Not only are salary and benefits changing, some HR departments are manoeuvring their whole approach in order to win the fight for great candidates. Instead of making the recruitment process about the company, they are individualising employment offers and making the job fit around the person. As Jose Ruiz says, “We’re no longer recruiters, we’re career architects.” More emphasis is being placed on the applicant to discover what the employer can do for them. It’s about thinking like the candidate you want to hire. Georgina Stephens, Head of HR at Ceviche UK said, “You tweak your offer so that you win their heart as well as their mind.”
For some employers, the way to keep candidates engaged is via “gamification”; almost turning the recruitment process into a challenge with the job offer as a prize to be won. Although a popular recruitment method in other sectors, ‘gamification’ is only now beginning to be seen in hospitality. Candidates can sometimes feel ‘lost’ during the recruitment process, unsure of what stage they are at or whether the job is worth their time. In an environment where candidates may have applied for multiple roles, or be up against many other candidates, regular and memorable communications from the employer can help keep great candidates interested in your role. In one approach, applicants are sent evolving communications with a graphic illustration of the recruitment process, showing them the stage they are currently at and what’s next. It’s a novel approach, but some employers have witnessed significantly increased engagement as a result. After all, if you’ve invested in attracting candidates, it pays to keep them interested.
Candidate engagement isn’t easy. It was agreed that keeping candidates engaged from application, through to interview and on-boarding requires thought and skill. Jose Ruiz noted, “In hospitality, it can be very much hit and miss. Some people have an amazing experience, others can have an awful experience. The way they are welcomed, on-boarding, the three month trial, there are so many things that we are not getting correct.” This is perhaps why a focus on employer brand and emphasising company culture has come to the fore in recent years. In order to make this work, listening to your people is important. Discovering just what your company culture is will help in finding your voice when speaking to applicants and thus creating strong engagement.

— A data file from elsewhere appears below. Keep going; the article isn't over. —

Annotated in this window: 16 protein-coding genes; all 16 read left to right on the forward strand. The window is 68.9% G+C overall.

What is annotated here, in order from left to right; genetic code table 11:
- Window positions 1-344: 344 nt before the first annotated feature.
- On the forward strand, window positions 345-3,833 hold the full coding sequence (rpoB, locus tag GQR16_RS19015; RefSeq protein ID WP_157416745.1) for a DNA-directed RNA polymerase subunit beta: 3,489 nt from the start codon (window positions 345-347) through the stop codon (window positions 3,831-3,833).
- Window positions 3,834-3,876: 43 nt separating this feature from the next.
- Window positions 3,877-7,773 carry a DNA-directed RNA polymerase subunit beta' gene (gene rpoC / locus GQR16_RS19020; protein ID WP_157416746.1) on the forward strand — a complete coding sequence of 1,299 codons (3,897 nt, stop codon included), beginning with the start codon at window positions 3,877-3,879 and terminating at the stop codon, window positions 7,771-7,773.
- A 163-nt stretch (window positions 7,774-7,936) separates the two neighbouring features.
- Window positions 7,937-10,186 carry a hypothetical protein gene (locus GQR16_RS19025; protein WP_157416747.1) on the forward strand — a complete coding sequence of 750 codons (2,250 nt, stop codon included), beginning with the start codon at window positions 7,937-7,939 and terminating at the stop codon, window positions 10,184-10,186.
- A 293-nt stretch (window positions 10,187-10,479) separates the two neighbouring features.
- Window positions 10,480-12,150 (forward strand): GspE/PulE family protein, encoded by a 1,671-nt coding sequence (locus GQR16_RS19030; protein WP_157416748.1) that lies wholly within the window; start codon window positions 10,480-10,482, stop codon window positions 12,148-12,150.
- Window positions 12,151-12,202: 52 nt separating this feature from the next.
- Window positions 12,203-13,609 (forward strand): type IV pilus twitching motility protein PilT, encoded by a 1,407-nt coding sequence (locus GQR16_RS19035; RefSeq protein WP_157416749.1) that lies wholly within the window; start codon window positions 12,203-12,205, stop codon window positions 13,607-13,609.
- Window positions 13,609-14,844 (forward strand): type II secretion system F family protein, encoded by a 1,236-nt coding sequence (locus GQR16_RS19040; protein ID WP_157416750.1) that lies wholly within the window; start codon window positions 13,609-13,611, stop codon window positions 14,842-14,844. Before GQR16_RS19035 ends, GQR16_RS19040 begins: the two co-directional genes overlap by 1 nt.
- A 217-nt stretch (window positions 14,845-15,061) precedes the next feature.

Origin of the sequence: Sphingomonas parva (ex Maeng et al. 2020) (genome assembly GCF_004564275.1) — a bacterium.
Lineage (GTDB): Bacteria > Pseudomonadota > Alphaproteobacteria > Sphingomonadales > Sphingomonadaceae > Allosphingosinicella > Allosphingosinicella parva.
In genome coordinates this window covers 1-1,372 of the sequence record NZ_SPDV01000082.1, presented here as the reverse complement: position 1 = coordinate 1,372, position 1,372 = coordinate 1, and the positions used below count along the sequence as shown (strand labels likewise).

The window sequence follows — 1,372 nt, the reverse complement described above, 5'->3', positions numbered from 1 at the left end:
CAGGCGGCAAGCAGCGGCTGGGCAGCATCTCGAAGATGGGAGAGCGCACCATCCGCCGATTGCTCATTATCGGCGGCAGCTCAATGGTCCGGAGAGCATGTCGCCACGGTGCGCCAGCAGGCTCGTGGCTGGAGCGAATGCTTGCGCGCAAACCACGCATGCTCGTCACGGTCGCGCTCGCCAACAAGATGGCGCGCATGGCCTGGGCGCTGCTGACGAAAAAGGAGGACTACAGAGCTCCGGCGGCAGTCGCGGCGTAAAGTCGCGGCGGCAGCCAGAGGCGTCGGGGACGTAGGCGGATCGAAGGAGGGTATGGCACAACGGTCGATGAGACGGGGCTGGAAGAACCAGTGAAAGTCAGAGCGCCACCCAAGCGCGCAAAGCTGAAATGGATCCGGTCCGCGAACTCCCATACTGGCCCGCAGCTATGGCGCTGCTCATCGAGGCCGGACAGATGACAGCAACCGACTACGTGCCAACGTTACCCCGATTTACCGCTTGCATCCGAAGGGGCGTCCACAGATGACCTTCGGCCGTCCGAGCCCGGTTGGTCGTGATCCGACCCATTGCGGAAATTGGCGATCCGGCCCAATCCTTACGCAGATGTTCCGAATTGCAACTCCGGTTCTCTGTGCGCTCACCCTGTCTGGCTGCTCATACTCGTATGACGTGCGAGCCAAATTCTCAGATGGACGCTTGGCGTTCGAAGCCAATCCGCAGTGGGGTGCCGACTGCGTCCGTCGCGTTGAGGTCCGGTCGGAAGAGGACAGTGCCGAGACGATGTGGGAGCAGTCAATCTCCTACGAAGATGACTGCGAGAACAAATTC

Understanding how your future workforce is applying for your vacancies is crucial. Optimising ads for mobile, shortening the application-to-interview process, perceiving the needs of the candidate and their personal goals is of the utmost importance if recruitment numbers in hospitality and the sector as a whole are to grow. Get in touch now for the full findings of our research.
We thank all who took part in our roundtable. If you would like to participate in future discussions, please contact firstname.lastname@example.org